New Penn Medicine Blood Center to Unify Patient Care, Research, and Public Education Efforts for Blood Disorders
Source Newsroom: Perelman School of Medicine at the University of Pennsylvania
Newswise — PHILADELPHIA – Penn Medicine will establish the Philadelphia region’s first dedicated center for the treatment and research of blood diseases by combining the expertise of physicians who specialize in the care of blood disorder patients of all ages along with basic science and clinical researchers who are working to advance treatments for these illnesses. The Penn-CHOP Blood Center for Patient Care and Discovery will bring together a multi-disciplinary team of experts to provide cutting edge patient care and research for diseases including sickle cell disease, thalassemia, bone marrow failure, and bleeding and clotting disorders.
The effort will include Perelman School of Medicine hematology faculty from both Penn Medicine and the Children’s Hospital of Philadelphia, who will work closely with pathology, laboratory, and transfusion medicine physicians and scientists, pharmacologists, investigators in Penn’s Abramson Cancer Center, the Institute for Translational Medicine and Therapeutics and the Penn Cardiovascular Institute, among others.
Blood disorders afflict millions of people in the United States. Many of these illnesses, such as hemophilia, are rare, leaving scarce resources for research to improve care for patients who have them. Others, such as blood clots in legs or in the lungs, kill up to one hundred thousand people in the United States each year. But, they frequently strike with little warning, and the public is often unaware of common risk factors and signs to watch for. The Penn-CHOP Blood Center for Patient Care and Discovery will foster research collaborations to spur the next generation of treatments for these patients, and provide more avenues to recruit and train new experts in the field.
“Care for blood disorders spans many different areas of medicine, but patients with these illness are often not able to access or coordinate the range of specialists needed to best manage their care,” said Charles Abrams, MD, professor and associate chief of Hematology-Oncology, who will serve as director of the new Blood Center. “Penn Medicine’s expertise in both clinical care and research for hematologic conditions provides us with a solid foundation to enhance options for patients. We hope to serve as a center for research and discovery and as an incubator for the most promising new approaches to preventing, diagnosing and treating these illnesses.”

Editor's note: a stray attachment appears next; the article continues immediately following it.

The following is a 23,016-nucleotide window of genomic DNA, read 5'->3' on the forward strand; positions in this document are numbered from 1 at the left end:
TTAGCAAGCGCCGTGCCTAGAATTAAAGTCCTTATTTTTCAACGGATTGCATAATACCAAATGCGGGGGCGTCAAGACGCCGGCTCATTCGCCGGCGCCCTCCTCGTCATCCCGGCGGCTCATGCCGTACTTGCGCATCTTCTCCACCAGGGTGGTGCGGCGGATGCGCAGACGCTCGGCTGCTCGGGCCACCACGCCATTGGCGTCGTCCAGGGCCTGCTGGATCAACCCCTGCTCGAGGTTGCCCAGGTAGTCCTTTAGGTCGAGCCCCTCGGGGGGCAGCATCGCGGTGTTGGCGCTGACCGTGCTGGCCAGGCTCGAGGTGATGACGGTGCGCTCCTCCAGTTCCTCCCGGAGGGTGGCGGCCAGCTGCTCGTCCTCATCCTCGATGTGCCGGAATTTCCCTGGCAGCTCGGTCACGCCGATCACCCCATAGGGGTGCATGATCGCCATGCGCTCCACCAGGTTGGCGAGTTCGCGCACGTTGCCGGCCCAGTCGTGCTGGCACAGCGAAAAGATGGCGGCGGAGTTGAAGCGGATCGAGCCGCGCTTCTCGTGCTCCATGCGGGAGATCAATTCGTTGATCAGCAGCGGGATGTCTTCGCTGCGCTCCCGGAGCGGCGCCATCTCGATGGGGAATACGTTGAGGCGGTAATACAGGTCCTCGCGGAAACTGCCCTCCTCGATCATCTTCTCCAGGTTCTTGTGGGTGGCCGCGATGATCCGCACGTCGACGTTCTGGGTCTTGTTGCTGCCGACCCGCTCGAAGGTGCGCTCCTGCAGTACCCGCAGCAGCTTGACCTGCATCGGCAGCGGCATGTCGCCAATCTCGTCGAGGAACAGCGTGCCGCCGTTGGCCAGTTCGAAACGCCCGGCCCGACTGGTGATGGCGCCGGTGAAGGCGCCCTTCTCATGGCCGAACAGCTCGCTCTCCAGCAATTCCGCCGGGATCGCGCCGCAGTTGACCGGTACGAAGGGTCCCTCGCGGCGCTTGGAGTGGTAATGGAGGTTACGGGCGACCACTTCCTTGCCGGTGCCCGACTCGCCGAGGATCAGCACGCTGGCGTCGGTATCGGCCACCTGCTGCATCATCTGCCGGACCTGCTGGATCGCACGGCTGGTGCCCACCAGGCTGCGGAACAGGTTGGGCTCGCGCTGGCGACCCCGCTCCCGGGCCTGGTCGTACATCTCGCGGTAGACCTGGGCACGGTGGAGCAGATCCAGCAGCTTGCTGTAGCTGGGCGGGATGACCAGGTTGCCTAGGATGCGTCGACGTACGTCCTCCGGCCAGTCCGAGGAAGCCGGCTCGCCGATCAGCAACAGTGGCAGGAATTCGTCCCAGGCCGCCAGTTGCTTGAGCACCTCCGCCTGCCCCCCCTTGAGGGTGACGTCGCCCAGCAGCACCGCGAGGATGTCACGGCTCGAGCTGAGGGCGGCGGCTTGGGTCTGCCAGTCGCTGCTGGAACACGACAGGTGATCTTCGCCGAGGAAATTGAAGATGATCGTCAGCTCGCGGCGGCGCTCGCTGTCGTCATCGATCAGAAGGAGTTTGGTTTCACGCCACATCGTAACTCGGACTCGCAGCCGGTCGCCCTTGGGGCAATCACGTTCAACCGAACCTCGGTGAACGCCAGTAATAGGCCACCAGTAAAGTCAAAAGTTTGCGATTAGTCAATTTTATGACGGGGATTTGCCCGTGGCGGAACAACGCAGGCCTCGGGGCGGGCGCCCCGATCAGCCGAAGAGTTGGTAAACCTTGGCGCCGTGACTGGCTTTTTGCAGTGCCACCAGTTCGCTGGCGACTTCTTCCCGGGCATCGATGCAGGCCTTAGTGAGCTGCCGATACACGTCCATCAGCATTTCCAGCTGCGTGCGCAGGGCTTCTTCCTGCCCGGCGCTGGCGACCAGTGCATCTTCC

Smoothing the transition between pediatric and adult care will also be a top priority for the new center.
“A number of chronic hematologic disorders first become apparent at birth or during childhood and have traditionally been managed by pediatric hematologists,” said Adam Cuker, MD, MS, an assistant professor of Hematology-Oncology and Pathology and Laboratory Medicine, who will assume the role of associate director of clinical research in the Blood Center. “As care for these conditions has improved, patients are living well into adulthood. A major priority for the center is to foster cooperation between pediatric and adult hematologists at CHOP and Penn and to provide a seamless transition of care for our patients.”
Patients seeking an appointment with the Blood Center can obtain more information at http://www.pennmedicine.org/blood-disorders-center.
Penn Medicine is one of the world's leading academic medical centers, dedicated to the related missions of medical education, biomedical research, and excellence in patient care. Penn Medicine consists of the Raymond and Ruth Perelman School of Medicine at the University of Pennsylvania (founded in 1765 as the nation's first medical school) and the University of Pennsylvania Health System, which together form a $4.3 billion enterprise.
The Perelman School of Medicine is currently ranked #2 in U.S. News & World Report's survey of research-oriented medical schools. The School is consistently among the nation's top recipients of funding from the National Institutes of Health, with $479.3 million awarded in the 2011 fiscal year.
The University of Pennsylvania Health System's patient care facilities include: The Hospital of the University of Pennsylvania -- recognized as one of the nation's top "Honor Roll" hospitals by U.S. News & World Report; Penn Presbyterian Medical Center; and Pennsylvania Hospital — the nation's first hospital, founded in 1751. Penn Medicine also includes additional patient care facilities and services throughout the Philadelphia region.
Penn Medicine is committed to improving lives and health through a variety of community-based programs and activities. In fiscal year 2011, Penn Medicine provided $854 million to benefit our community.